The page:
Social trust

4.8 Trust is a core element of social capital and features strongly in the theoretical and research literature. Strongly correlated to social participation (for example, taking part in groups or clubs, or volunteering),19 trust is viewed as an essential part of building the relationships which sit at the heart of the concept of social capital. SSA has included a question on 'general' social trust on a regular basis since 2000. Respondents are asked 'Generally speaking, would you say that most people can be trusted, or that you can't be too careful in dealing with people?' Regression analysis shows that men, people living in less deprived areas and people living in remote rural areas and remote small towns were all relatively more likely to think most people can be trusted (Table 5):

  • 58% of men compared with 45% of women said most people can be trusted. This finding reflects recent analysis of Understanding Society (the UK's household longitudinal study) which showed that men were more likely than women to exhibit higher levels of trust (Ferragina et al, 2011).
  • People living in the least deprived areas of Scotland were more than twice as likely to say that most people can be trusted compared with those in the most deprived areas: 65% compared with 31%.
  • 68% of those living in remote rural areas and 62% of those living in remote small towns felt that most can be trusted, compared with 46-48% of those in large or other urban areas.

4.9 Education was also statistically significantly related to trust, although the pattern was not completely linear. Sixty-two per cent of those with degrees, compared with 40% of those with standard grade-level qualifications and 45% of those with no qualifications felt most could be trusted. Again, this reflects similar findings from Understanding Society. Finally, although only marginally significant in multivariate analysis, at the bivariate level tenure was significant - 58% of owner-occupiers, compared with 32% of social renters said most can be trusted.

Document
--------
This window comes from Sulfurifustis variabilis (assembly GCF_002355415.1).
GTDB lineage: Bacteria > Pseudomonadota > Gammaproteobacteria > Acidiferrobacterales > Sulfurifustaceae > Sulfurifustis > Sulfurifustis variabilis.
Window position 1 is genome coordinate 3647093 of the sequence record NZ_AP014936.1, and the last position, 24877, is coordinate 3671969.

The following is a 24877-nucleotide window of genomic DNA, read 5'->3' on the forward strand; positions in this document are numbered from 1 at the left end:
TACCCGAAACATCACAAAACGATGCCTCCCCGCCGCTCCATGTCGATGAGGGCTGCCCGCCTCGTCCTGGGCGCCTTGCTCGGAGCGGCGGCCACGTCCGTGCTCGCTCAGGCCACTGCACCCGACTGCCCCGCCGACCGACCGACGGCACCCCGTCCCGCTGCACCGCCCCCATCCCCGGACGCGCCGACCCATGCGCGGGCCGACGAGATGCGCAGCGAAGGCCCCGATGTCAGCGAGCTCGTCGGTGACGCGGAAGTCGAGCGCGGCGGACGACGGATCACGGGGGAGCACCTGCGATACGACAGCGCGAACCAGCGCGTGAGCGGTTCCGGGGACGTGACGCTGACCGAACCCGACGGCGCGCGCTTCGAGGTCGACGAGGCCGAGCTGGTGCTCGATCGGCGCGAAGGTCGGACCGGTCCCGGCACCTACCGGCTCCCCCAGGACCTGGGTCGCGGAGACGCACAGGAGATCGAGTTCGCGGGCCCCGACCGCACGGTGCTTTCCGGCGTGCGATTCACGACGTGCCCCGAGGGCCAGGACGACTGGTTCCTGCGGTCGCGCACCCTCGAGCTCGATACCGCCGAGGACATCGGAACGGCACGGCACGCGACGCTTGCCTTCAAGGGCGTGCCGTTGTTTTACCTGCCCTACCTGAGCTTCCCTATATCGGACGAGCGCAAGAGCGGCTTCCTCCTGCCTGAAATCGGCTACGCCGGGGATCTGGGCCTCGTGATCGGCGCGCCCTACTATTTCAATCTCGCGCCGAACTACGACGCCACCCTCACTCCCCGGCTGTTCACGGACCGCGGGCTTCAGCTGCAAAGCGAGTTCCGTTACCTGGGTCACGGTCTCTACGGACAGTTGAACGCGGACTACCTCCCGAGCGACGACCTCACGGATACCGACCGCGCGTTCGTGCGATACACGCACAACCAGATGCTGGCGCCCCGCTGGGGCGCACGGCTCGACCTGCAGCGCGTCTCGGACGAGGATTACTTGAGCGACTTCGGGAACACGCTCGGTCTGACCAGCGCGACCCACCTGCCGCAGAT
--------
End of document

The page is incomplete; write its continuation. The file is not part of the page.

Table 5 - 'Most people can be trusted or can't be too careful in dealing with people' by gender, education, urban-rural and area deprivation (SSA 2009)

Most people can be trusted Can't be too careful dealing with people Sample size
% % N
Gender
Female 45 51 826
Male 58 41 656
Area deprivation
1st Least deprived 65 33 288
2nd 62 36 346
3rd 54 45 317
4th 43 54 278
5th Most deprived 31 65 253
Urban-rural
Large urban 48 49 437
Other urban 46 52 375
Accessible small town 52 47 123
Remote small town 62 35 105
Accessible rural 61 37 264
Remote rural 68 29 178
Education
Degree/HE 62 35 490
Highers/A-levels 56 40 231
Standard Grades/GCSEs 40 58 427
None 45 52 324
Tenure
Owner 58 40 979
Private renter 51 65 152
Social renter 32 45 331

Involvement in community and civic life (participation)

4.10 Social and civic participation are included as two separate dimensions of social capital in the ONS measurement framework. Social participation concerns involvement in groups around leisure, social activities or voluntary organisations whereas civic participation is about having your voice heard in society. Measures of the former could include participation in volunteering, or in social clubs and groups. Measures of the latter include voting behaviour, contact with elected officials, involvement in campaigns, confidence in institutions and people's perceptions of their ability to influence political decisions.

Social participation